The announcement of an amended civil forfeiture complaint against the Alavi Foundation has the potential to cut off a significant source of funding to the Iranian government—funding which is absolutely essential as Iran continues to defy international efforts at curbing nuclear proliferation.
The amended complaint in United States v. ASSA Corp., now the largest civil forfeiture claim ever filed, is the latest in a series of moves taken by the United States government aimed at closing front companies funneling money to the Iranian government.
The complaint, filed in the Southern District of New York, alleges, among other things, that the "Alavi Foundation has been providing numerous services to the Iranian Government," including funneling money to Bank Melli, an institution which has been designated for its role in funding terrorism and nuclear proliferation.
Bank Melli was designated under Executive Order 13382—aimed at freezing the assets of proliferators of weapons of mass destruction—on October 25, 2007. At the time of its designation, the Treasury Department explained that:
Bank Melli provides financial services, including opening letters of credit and maintaining accounts, for Iranian front companies and entities engaged in proliferation activities. Further, Bank Melli has facilitated the purchase of sensitive materials utilized by Iran's nuclear and missile industry, and has handled transactions for other designated Iranian entities, including Bank Sepa, Defense Industries Organization, and the Shahid Hammas Industrial Group.
Following the designation of Bank Melli, the Iranian government began setting up front companies to hide its identity and continue sponsoring terrorism. Through these layers of front companies Bank Melli provided banking services to the Iranian Revolutionary Guard Corp (IRGC) and the Qods force, a branch of the IRGC that has been designated under Executive Order 13224 for providing support to terrorist groups including the Taliban, Hizballah, Hamas, Palestinian Islamic Jihad, and the Popular Front for the Liberation of Palestine. Among the companies set up to mask Iranian activities were the ASSA Corporation and the Alavi Foundation, the two defendants in the recently amended civil forfeiture proceeding.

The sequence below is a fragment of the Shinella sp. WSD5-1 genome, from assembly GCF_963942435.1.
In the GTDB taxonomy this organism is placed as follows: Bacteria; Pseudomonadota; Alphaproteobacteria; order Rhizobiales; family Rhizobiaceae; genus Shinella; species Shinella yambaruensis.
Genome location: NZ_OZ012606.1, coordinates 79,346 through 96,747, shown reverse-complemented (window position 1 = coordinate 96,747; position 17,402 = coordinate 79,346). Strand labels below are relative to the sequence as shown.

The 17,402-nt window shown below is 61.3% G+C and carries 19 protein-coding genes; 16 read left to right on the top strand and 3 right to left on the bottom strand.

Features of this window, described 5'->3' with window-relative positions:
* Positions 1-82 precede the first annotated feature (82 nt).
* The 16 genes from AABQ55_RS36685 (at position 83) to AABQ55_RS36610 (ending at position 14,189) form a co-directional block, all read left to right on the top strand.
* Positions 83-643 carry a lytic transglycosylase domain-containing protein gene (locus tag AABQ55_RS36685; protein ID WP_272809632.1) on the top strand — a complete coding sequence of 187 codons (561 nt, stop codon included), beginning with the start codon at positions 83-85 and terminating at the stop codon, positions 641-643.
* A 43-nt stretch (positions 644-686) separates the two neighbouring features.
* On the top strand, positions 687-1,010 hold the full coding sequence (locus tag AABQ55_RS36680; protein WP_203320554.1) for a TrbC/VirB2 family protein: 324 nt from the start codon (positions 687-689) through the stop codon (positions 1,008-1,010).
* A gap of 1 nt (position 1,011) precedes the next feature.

Assa Corporation is owned by Assa Company Limited, a UK entity which is wholly owned and operated by Iranian citizens who represent the interests of Bank Melli. Shortly after ASSA's creation, on December 17, 2008, the Treasury Department designated ASSA as a terrorist financier, and the Justice Department filed a civil forfeiture complaint over ASSAs financial interests in the United States. At the time, senior Treasury official, Stuart Levey, explained "this scheme to use a front company set up by Bank Melli—a known proliferator—to funnel money from the United States to Iran is yet another example of Iran's duplicity."
Similarly, the Alavi Foundation has served as a front for Iran's financing of terrorism.
It began as the Pahlavi Foundation, a non-profit organization operated by the Shah of Iran and was later renamed the Mostazafan Foundation of New York and then finally the Alavi Foundation.
Through each of these incarnations, the company has been used by Bank Melli and the Iranian government to finance terror, as detailed in the complaint. Along with ASSA Corporation, the Alavi Foundation maintains control over substantial assets and property within the United States. All would be forfeited should the government prevail at the upcoming trial in Manhattan.